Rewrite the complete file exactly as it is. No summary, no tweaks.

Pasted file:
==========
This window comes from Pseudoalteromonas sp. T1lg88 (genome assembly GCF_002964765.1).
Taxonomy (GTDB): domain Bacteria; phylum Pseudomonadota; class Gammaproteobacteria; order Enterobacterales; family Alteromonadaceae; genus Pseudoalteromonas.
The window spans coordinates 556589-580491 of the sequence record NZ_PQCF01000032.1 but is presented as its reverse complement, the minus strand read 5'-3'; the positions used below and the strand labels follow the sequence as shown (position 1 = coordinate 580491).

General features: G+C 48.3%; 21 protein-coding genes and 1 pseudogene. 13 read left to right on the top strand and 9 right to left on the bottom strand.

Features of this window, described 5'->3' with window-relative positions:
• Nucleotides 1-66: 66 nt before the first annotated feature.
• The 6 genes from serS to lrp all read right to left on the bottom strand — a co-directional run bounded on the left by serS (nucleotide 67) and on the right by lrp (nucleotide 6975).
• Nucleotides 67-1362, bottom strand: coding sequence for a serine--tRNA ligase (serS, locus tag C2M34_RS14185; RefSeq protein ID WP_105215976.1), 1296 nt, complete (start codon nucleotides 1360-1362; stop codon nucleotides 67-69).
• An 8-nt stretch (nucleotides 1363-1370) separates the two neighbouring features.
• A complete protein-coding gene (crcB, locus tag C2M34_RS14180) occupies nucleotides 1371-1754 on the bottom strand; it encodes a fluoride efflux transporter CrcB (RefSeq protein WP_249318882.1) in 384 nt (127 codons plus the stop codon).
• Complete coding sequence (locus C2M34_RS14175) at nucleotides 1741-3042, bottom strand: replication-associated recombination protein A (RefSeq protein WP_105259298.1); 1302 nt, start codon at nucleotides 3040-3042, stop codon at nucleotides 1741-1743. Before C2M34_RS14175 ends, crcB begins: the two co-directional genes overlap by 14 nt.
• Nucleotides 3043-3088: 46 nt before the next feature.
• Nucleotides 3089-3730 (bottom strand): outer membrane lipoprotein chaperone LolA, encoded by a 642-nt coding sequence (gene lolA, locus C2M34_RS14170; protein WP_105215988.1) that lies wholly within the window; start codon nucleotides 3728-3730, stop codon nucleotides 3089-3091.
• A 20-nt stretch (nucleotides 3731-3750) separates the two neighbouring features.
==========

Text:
This window comes from Pseudoalteromonas sp. T1lg88 (genome assembly GCF_002964765.1).
Taxonomy (GTDB): domain Bacteria; phylum Pseudomonadota; class Gammaproteobacteria; order Enterobacterales; family Alteromonadaceae; genus Pseudoalteromonas.
The window spans coordinates 556589-580491 of the sequence record NZ_PQCF01000032.1 but is presented as its reverse complement, the minus strand read 5'-3'; the positions used below and the strand labels follow the sequence as shown (position 1 = coordinate 580491).

General features: G+C 48.3%; 21 protein-coding genes and 1 pseudogene. 13 read left to right on the top strand and 9 right to left on the bottom strand.

Features of this window, described 5'->3' with window-relative positions:
• Nucleotides 1-66: 66 nt before the first annotated feature.
• The 6 genes from serS to lrp all read right to left on the bottom strand — a co-directional run bounded on the left by serS (nucleotide 67) and on the right by lrp (nucleotide 6975).
• Nucleotides 67-1362, bottom strand: coding sequence for a serine--tRNA ligase (serS, locus tag C2M34_RS14185; RefSeq protein ID WP_105215976.1), 1296 nt, complete (start codon nucleotides 1360-1362; stop codon nucleotides 67-69).
• An 8-nt stretch (nucleotides 1363-1370) separates the two neighbouring features.
• A complete protein-coding gene (crcB, locus tag C2M34_RS14180) occupies nucleotides 1371-1754 on the bottom strand; it encodes a fluoride efflux transporter CrcB (RefSeq protein WP_249318882.1) in 384 nt (127 codons plus the stop codon).
• Complete coding sequence (locus C2M34_RS14175) at nucleotides 1741-3042, bottom strand: replication-associated recombination protein A (RefSeq protein WP_105259298.1); 1302 nt, start codon at nucleotides 3040-3042, stop codon at nucleotides 1741-1743. Before C2M34_RS14175 ends, crcB begins: the two co-directional genes overlap by 14 nt.
• Nucleotides 3043-3088: 46 nt before the next feature.
• Nucleotides 3089-3730 (bottom strand): outer membrane lipoprotein chaperone LolA, encoded by a 642-nt coding sequence (gene lolA, locus C2M34_RS14170; protein WP_105215988.1) that lies wholly within the window; start codon nucleotides 3728-3730, stop codon nucleotides 3089-3091.
• A 20-nt stretch (nucleotides 3731-3750) separates the two neighbouring features.